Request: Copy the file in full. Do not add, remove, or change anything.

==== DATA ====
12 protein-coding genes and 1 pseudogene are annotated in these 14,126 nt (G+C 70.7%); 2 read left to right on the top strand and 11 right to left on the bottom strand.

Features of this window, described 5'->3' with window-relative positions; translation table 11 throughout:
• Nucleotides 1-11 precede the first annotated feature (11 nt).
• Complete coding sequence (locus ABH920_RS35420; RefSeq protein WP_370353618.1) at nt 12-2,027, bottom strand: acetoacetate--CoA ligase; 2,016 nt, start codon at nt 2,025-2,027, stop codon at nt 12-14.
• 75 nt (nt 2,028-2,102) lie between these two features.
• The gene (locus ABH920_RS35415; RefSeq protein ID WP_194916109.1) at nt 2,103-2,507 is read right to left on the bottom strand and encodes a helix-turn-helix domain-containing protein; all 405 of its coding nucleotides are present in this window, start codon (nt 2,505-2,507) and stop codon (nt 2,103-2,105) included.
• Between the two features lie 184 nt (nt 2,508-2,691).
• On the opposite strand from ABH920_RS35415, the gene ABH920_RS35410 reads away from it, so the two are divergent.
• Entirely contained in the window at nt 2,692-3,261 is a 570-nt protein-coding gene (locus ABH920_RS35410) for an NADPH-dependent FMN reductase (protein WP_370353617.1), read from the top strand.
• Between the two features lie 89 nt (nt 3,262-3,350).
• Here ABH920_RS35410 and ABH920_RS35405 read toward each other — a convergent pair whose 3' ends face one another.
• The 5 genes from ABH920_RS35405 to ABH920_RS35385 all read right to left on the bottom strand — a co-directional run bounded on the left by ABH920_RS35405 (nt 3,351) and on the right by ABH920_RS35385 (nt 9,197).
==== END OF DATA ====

12 protein-coding genes and 1 pseudogene are annotated in these 14,126 nt (G+C 70.7%); 2 read left to right on the top strand and 11 right to left on the bottom strand.

Features of this window, described 5'->3' with window-relative positions; translation table 11 throughout:
• Nucleotides 1-11 precede the first annotated feature (11 nt).
• Complete coding sequence (locus ABH920_RS35420; RefSeq protein WP_370353618.1) at nt 12-2,027, bottom strand: acetoacetate--CoA ligase; 2,016 nt, start codon at nt 2,025-2,027, stop codon at nt 12-14.
• 75 nt (nt 2,028-2,102) lie between these two features.
• The gene (locus ABH920_RS35415; RefSeq protein ID WP_194916109.1) at nt 2,103-2,507 is read right to left on the bottom strand and encodes a helix-turn-helix domain-containing protein; all 405 of its coding nucleotides are present in this window, start codon (nt 2,505-2,507) and stop codon (nt 2,103-2,105) included.
• Between the two features lie 184 nt (nt 2,508-2,691).
• On the opposite strand from ABH920_RS35415, the gene ABH920_RS35410 reads away from it, so the two are divergent.
• Entirely contained in the window at nt 2,692-3,261 is a 570-nt protein-coding gene (locus ABH920_RS35410) for an NADPH-dependent FMN reductase (protein WP_370353617.1), read from the top strand.
• Between the two features lie 89 nt (nt 3,262-3,350).
• Here ABH920_RS35410 and ABH920_RS35405 read toward each other — a convergent pair whose 3' ends face one another.
• The 5 genes from ABH920_RS35405 to ABH920_RS35385 all read right to left on the bottom strand — a co-directional run bounded on the left by ABH920_RS35405 (nt 3,351) and on the right by ABH920_RS35385 (nt 9,197).